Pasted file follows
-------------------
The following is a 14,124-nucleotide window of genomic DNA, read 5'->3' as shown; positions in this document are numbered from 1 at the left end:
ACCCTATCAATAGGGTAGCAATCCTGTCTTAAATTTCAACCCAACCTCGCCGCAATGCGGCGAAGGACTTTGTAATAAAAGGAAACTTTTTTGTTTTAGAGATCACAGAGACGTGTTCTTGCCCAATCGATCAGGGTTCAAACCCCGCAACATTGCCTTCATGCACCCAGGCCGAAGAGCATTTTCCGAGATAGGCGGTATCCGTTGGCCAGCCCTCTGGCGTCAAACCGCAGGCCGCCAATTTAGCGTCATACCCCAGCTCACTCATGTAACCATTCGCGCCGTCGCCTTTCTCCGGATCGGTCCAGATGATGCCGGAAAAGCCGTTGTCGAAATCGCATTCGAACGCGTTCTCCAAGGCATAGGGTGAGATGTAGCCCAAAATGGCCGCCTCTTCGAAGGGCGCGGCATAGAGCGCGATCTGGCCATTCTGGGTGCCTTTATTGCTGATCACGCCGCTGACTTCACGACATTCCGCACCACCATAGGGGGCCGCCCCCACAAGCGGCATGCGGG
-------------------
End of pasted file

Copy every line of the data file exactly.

The following is a 14,124-nucleotide window of genomic DNA, read 5'->3' as shown; positions in this document are numbered from 1 at the left end:
ACCCTATCAATAGGGTAGCAATCCTGTCTTAAATTTCAACCCAACCTCGCCGCAATGCGGCGAAGGACTTTGTAATAAAAGGAAACTTTTTTGTTTTAGAGATCACAGAGACGTGTTCTTGCCCAATCGATCAGGGTTCAAACCCCGCAACATTGCCTTCATGCACCCAGGCCGAAGAGCATTTTCCGAGATAGGCGGTATCCGTTGGCCAGCCCTCTGGCGTCAAACCGCAGGCCGCCAATTTAGCGTCATACCCCAGCTCACTCATGTAACCATTCGCGCCGTCGCCTTTCTCCGGATCGGTCCAGATGATGCCGGAAAAGCCGTTGTCGAAATCGCATTCGAACGCGTTCTCCAAGGCATAGGGTGAGATGTAGCCCAAAATGGCCGCCTCTTCGAAGGGCGCGGCATAGAGCGCGATCTGGCCATTCTGGGTGCCTTTATTGCTGATCACGCCGCTGACTTCACGACATTCCGCACCACCATAGGGGGCCGCCCCCACAAGCGGCATGCGGG